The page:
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8002 U. S. Highway 301 South, Riverview, FL  33578  813-677-5995

Managing Our Time Wisely
An average person will spend about 
229,000 hours over the course of their
lifetime sleeping. That’s 25 years, or 
about 1/3 of an average life spent 
asleep. You spend about 37,000
hours, about 4 years, in your 
lifetime driving a car. About 4 months
of that is spent sitting in traffic. 
You spend about 9 years total of 
your life watching TV, and 2 of those
are spent watching commercials. The 
average employee spends 2 years of their lifetime sitting in work meetings. Over the course of their lives, we spend an entire year on deciding what to wear.

Nobody really plans to spend their time this way, right? Nobody starts out thinking, “Wow, I’d really like to spend 15% of my life watching TV” or “I think I’ll give one year of my life away to deciding what to wear, and four months sitting in traffic.” But how we spend our days adds up to how we spend our lives and it just kind of… happens.

I've been thinking a lot about time lately. Taking my teenage son to the Gator game last week, it occurred to me that just five years from now, l'll likely be visiting him at college for a game. And as we re-engage our busy calendars post-COVID, I'm finding it harder to fit in everything I used to do before. Time is precious, and complicated.

Ephesians 5:15-16 says, "Be very careful how you live, then, not as unwise but as wise, making the most of every opportunity because the days are evil."  Another way to translate “making the most of every opportunity” is “redeeming the time.”

John Wesley once preached a sermon called Redeeming the Time. To be honest, it's one of Wesley's more bizarre sermons, focused on figuring out exactly how much sleep you need and not sleeping more than that. His point, though, is a helpful one. Wesley shows us that the use of our time is a spiritual issue.  "For we cannot waste…any part of our worldly substance without sinning against Him. It opens the way, and prepares the soul, for every other kind of intemperance. It breeds a universal softness and faintness of spirit, making us afraid of every little inconvenience, unwilling to deny ourselves any pleasure, or to take up or bear any cross."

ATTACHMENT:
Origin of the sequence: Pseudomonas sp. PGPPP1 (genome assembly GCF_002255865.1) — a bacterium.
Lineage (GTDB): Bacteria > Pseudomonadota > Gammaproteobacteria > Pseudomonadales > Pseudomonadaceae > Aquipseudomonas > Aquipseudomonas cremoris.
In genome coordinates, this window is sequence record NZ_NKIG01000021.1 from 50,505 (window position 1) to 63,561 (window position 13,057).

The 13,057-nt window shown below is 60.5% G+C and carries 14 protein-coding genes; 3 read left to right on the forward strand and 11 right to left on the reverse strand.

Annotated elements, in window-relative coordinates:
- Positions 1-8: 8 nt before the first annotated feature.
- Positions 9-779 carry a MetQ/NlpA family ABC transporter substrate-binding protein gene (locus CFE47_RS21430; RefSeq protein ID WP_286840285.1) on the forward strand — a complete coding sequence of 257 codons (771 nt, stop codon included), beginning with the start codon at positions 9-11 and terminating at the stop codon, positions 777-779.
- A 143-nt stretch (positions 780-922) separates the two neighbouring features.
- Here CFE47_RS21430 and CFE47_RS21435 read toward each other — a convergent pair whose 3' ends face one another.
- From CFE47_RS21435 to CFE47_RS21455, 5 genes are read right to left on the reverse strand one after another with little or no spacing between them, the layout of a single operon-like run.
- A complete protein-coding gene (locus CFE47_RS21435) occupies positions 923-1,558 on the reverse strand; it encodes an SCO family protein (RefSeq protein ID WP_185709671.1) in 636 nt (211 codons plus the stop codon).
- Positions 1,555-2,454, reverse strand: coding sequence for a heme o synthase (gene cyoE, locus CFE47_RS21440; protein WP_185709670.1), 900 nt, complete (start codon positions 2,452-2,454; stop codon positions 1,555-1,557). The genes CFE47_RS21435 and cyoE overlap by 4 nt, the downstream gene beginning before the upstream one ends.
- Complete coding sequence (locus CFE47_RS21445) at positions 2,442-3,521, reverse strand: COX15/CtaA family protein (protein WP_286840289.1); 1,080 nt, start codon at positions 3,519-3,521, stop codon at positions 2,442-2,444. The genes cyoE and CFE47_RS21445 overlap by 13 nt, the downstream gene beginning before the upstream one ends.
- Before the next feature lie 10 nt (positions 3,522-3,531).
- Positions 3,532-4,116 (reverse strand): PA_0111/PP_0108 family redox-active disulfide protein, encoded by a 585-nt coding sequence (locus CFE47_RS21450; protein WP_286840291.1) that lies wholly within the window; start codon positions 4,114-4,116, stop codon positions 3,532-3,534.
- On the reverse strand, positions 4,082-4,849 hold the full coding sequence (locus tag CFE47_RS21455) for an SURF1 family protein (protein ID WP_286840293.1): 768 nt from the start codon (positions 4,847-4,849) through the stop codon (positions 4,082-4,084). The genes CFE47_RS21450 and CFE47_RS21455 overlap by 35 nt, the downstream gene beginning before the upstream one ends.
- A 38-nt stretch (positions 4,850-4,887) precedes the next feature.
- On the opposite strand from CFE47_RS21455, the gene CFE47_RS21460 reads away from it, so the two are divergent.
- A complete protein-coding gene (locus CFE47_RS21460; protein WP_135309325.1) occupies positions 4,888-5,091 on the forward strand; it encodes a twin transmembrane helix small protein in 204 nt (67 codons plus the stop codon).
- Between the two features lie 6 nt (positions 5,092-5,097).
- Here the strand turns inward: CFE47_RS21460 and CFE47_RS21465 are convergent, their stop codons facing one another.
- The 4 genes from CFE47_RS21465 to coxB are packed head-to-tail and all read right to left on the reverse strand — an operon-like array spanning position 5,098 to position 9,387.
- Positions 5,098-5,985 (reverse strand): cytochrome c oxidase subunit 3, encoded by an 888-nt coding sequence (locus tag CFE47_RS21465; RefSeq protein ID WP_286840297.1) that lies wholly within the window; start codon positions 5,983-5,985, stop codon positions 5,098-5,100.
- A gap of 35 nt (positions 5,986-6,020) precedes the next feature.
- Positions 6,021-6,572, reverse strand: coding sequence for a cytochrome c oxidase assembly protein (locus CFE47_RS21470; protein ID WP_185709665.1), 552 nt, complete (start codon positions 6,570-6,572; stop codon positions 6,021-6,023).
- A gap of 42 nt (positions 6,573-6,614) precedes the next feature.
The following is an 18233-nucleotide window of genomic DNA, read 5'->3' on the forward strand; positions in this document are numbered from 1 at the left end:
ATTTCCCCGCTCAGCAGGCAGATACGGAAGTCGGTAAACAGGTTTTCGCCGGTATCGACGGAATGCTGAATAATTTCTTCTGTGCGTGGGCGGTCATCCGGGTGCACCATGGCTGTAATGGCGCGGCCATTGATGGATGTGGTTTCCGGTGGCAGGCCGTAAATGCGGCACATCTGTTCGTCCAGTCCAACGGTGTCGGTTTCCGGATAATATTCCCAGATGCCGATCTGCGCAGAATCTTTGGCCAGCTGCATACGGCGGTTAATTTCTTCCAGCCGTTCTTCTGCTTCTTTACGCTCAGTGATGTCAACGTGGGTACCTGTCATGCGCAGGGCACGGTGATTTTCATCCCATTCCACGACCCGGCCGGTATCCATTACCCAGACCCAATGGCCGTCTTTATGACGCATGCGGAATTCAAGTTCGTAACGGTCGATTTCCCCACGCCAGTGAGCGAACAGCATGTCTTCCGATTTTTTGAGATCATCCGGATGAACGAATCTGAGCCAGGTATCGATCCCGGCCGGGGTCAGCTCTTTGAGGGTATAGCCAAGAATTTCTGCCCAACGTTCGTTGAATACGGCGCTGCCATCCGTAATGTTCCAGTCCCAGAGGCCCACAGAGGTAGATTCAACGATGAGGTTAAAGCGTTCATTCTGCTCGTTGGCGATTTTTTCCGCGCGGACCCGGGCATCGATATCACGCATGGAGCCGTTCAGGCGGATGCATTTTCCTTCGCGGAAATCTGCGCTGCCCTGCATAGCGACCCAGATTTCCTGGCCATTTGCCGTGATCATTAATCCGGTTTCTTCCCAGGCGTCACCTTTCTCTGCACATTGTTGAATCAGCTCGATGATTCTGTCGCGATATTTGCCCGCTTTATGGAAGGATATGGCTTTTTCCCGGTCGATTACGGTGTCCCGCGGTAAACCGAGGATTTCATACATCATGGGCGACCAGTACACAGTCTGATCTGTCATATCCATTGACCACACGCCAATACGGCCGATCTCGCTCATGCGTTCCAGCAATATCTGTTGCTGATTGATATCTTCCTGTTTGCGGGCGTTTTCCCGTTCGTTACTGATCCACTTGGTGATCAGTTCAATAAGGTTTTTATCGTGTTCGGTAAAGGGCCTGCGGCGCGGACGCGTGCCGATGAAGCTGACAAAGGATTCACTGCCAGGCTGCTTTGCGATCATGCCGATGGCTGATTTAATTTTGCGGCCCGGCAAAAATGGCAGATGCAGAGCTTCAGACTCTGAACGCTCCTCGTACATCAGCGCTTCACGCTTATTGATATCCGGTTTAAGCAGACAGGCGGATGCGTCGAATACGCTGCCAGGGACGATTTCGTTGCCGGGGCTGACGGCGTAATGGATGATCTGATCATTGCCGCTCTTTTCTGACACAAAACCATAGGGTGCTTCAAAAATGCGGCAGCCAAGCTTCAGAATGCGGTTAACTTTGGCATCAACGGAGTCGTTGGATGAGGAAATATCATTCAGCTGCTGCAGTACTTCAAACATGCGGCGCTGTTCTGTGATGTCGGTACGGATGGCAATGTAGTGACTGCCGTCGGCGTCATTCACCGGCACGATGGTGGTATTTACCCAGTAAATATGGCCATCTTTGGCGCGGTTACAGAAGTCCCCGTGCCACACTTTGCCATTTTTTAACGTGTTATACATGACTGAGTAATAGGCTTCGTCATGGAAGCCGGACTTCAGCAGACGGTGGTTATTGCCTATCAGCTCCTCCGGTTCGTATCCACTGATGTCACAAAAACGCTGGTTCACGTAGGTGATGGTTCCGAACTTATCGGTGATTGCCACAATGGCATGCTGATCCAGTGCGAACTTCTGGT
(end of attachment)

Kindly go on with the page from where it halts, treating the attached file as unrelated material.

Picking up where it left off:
Perhaps for some of us, redeeming the time means taking a look at 'time-wasters' such as our phones, social media, and even unproductive worry. On the other hand, for others, redeeming the time means creating margin in our lives for more intentional Sabbath rest. Maybe for others, redeeming the time means embracing the season of life we are in, rather than looking back to the past or ahead to the future.

The ways we experience time affect us not only as individuals, but as churches. Are we busy and over-scheduled? Are we using our time in ways that advance our mission as a church? Are we stuck in the past, or fearful about the future? How might God be calling us, as individuals and as churches, to redeem the time?

Peace, Rev. Emily Hotho,
Superintendent, Gulf Central District

#BeUMC
The United Methodist Church is founded on a Wesleyan theology of grace, anchored in Scripture, and based in the life and teachings of Jesus Christ and the continuing movement of the Holy Spirit. #BeUMC is the United Methodist Church’s current multi-media evangelistic campaign designed to share the stories of United Methodist individuals, organizations, and churches to the wider world.